EOH flags loss, shares take beating
Embattled technology group EOH Holdings flagged a half-year loss on Friday, sending its shares down to their lowest level since 2009.
EOH was a favourite among investors for most of the past decade, but a slew of bad news has put pressure on its share price, and the market now values the company at less than half its net asset value.
EOH shares fell by more than 12% in early trading on Friday, to a low of R9.
Large write-offs on goodwill and intangible assets are mostly to blame for the swing from a profit a year ago to a loss in the six months to end-December, the company said in a trading statement on Sens.
Though only a modest part of EOH's business, the decision by US software giant Microsoft to end its licensing deal with one of the group's subsidiaries this year has weighed heavily on the stock.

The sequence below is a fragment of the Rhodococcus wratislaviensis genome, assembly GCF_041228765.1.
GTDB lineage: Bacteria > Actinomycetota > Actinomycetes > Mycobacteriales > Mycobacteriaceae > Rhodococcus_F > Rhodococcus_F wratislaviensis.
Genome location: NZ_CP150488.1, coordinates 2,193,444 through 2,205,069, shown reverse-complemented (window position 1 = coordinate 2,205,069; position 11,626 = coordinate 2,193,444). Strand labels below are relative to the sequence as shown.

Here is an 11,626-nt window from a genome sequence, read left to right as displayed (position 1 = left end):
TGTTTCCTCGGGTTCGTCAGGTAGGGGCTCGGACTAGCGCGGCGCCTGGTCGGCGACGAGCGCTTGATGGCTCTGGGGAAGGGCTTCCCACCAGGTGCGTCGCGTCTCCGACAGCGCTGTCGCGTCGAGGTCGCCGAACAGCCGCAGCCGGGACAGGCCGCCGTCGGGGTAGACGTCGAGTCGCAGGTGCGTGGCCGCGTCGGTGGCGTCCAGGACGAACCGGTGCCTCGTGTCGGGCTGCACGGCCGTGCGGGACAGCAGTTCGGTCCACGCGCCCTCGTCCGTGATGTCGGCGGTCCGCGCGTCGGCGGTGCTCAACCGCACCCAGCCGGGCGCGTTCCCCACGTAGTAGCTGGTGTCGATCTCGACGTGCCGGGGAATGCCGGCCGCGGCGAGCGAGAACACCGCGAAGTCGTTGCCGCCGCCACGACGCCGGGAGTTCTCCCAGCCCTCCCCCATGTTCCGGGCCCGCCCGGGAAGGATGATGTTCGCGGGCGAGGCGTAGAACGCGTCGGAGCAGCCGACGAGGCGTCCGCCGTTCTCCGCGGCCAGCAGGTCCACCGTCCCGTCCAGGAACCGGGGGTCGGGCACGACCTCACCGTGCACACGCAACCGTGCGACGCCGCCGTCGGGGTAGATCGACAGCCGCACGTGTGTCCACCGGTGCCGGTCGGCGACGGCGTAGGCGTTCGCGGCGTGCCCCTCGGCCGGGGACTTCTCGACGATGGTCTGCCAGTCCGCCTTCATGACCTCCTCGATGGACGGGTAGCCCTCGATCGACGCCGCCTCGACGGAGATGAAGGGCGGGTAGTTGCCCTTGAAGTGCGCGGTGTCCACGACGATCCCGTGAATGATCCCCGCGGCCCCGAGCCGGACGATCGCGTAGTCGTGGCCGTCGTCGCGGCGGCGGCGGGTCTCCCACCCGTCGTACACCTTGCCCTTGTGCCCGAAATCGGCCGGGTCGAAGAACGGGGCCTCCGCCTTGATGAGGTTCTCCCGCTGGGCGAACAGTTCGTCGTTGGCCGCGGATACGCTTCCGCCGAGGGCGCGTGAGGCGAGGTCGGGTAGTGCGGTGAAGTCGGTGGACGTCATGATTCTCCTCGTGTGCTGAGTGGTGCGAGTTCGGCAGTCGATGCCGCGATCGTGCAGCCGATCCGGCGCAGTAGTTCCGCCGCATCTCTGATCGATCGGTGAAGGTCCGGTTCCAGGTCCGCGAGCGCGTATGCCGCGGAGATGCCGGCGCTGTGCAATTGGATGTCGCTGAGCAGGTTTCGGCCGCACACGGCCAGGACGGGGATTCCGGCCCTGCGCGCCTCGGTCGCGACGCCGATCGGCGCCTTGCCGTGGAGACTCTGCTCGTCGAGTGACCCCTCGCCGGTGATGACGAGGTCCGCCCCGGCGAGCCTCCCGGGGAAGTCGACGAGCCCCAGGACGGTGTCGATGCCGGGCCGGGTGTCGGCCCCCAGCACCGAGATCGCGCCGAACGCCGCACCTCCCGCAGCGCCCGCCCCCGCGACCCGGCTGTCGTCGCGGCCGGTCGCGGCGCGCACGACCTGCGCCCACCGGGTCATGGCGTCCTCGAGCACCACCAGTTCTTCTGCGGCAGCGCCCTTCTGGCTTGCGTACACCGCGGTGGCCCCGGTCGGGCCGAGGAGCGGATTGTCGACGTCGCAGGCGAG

The decision last month to postpone the release of its half-year results also pummelled its share price.
CEO Stephen van Coller, who has been in the hot seat for less than a year, is rejigging a group that has sprawled into scores of businesses that do not necessarily fit together.
"The group has recently completed a strategic review of the business and presented a strategic plan to the board which was adopted in late March," the company said.
The company, which reports results this week, said it expected a headline loss of 993c per share, compared with earnings of 319c the previous year.
"Revenue remains stable at R8.4bn and operating costs remain flat, after the removal of once-off items," the company added.
A large part of the impairments are non-cashflow items, the company said, adding that the net asset value of the group was about R4.6bn and substantially higher than its market capitalisation of less than R1.9bn.
EOH shares are down more than two-thirds so far this year, their lowest level in nearly 10 years.
Van Coller is the former head of corporate and investment banking at Absa.
Bohbot stepped down as the company's chair in February, saying at the time that he wanted to put corporate governance first.
He remains heavily invested in the company...